4 Habits for a Healthy Future

It’s never too late to pave the way for healthy years ahead.

Posted in , Sep 21, 2017

An older couple walking through a lush, green, scenic park.

Health, joy, and fulfillment are lifelong pursuits, and they come more easily when daily life is anchored in healthy habits. The good news? "It’s never too late to begin taking better care of yourself," says Dr. Phyllis E. Hayes-Reams, chief of geriatrics at Kaiser Permanente South Bay Medical Center. From physical activity to sleep to nutrition, the right habits will protect your health so the years ahead can be both enjoyable and meaningful.

Be Prepared to Prevent Falls

“When older adults suffer a fall, the results can be devastating,” says Hayes-Reams, as bone fractures in a hip, leg, or back can impact mobility and the ability to live independently. Adopting healthy routines to prevent falls should be a priority for seniors. Hayes-Reams recommends making sure older adults’ homes are well-lit, removing clutter that could be a tripping hazard, and padding surfaces like sharp counter edges that could cause injury if struck during a fall. Medically, older adults should get vision, hearing, and blood pressure checked regularly, check medication labels for side effects like dizziness, and use a cane or walker if it has been recommended by a doctor. Regular exercise, including balance exercises like Tai Chi or yoga, and comfortable, sturdy shoes are also musts for safeguarding against preventable falls.

Be Smart About Sleep

“Regardless of our age, sleep is critical for our physical and emotional health. A good night’s sleep can improve memory and concentration, boost immune systems, better our moods, and enhance alertness,” says Hayes-Reams. To maximize the impact of your sleep, have access to comfortable sleeping quarters, she advises, which includes minimal noise, appropriate lighting, and a moderate temperature. She also recommends avoiding stimulants like caffeine and sugar close to bedtime, as well as acidic or rich, fatty foods that can cause indigestion. Daytime naps are a great idea for older adults, but they should be limited to 30 minutes, she advises. “Napping does not make up for inadequate nighttime sleep, but a short nap can improve our mood, alertness, and performance.”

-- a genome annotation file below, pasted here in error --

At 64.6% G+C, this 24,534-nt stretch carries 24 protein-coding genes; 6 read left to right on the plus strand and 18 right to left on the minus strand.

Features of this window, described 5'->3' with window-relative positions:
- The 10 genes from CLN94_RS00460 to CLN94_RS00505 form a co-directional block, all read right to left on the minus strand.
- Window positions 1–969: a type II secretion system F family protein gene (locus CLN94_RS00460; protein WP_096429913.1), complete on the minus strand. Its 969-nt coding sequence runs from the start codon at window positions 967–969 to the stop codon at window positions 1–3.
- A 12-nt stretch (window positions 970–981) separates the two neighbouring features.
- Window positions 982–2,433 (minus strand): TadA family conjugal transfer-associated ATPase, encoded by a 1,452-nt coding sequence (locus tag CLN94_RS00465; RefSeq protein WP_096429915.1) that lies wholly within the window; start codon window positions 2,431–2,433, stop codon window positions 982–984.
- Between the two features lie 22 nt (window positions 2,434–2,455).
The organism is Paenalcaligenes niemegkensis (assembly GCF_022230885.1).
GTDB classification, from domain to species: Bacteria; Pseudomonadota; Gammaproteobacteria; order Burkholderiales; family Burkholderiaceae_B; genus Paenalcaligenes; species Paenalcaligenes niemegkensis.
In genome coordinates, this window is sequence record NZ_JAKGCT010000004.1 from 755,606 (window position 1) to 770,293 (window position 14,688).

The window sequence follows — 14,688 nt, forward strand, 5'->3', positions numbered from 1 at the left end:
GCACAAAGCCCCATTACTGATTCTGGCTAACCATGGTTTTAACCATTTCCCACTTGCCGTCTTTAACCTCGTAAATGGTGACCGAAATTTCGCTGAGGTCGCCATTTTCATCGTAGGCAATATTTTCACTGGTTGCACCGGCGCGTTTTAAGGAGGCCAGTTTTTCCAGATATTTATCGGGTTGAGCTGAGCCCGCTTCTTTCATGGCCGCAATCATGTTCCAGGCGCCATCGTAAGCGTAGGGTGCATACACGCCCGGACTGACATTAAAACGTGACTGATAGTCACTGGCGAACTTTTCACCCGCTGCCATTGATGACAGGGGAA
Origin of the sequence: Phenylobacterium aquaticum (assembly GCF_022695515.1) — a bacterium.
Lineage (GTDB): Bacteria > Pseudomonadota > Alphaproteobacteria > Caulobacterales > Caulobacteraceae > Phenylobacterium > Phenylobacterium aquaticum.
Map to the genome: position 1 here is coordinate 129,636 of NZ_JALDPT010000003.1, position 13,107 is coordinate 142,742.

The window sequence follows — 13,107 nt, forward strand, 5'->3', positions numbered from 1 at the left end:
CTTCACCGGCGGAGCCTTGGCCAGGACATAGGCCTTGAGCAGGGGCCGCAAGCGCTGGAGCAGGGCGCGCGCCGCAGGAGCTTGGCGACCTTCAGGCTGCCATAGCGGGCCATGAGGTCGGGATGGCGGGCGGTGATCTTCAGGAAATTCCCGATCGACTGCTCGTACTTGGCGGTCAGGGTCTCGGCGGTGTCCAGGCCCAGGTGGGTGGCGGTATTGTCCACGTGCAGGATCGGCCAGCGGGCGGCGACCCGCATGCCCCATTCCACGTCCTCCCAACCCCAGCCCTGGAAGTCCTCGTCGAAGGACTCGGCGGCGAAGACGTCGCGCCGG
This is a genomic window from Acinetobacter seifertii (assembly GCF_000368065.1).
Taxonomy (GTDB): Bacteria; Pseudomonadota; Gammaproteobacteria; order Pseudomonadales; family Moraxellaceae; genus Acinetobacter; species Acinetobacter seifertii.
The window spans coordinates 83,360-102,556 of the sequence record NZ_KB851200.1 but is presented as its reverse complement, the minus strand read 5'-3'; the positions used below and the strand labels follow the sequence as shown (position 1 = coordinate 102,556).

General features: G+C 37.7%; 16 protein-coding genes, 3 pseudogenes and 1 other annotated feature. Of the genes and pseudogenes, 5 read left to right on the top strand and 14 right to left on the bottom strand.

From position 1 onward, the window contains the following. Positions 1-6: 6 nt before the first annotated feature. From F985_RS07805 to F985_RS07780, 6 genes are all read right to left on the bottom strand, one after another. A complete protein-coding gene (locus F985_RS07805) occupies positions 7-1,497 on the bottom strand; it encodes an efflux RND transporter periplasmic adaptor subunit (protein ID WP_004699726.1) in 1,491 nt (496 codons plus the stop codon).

Optimize Your Nutrition

“A healthy diet is one of the most powerful medicines we have,” says Hayes-Reams, “Eating nutritious foods not only increases our energy and improves our mood, but it can add years to our lives by helping fight off diseases.” She advises a diet rich in nutrients seniors need to support overall health and prevent or manage chronic health conditions. These include fiber (found in whole-grain cereals and breads, legumes, and vegetables) to prevent constipation and lower a person’s risk for heart disease and control a person’s weight.

Potassium, which is found in spinach, bananas, sweet potatoes, and avocados, is another key nutrient for older adults. Making good choices for foods to avoid can be as important as choosing healthy foods to eat, Hayes-Reams adds. Sodium, which can increase blood pressure, is to be avoided, and trans-fat and saturated fats are detrimental to heart health.

Protect to Your Mental Health

Physical and emotional health are intimately connected, and Hayes-Reams urges older adults to take inventory of their emotional lives. “Many seniors enjoy the freedom of retirement, fewer responsibilities, and more time for travels and other leisure activities,” she says, “For others, ill health, loneliness, reduced income, and dependency on others present ongoing challenges in their lives.” She cites a number of factors that can safeguard emotional health:

  • Cultivate a positive outlook, which helps with stress management and improves decision-making.
  • Maintain social networks to feel connected to a supportive community and maintain a personal sense of value and worth.

Be proactive in communicating any concerns—physical or emotional—candidly with doctors and caregivers.

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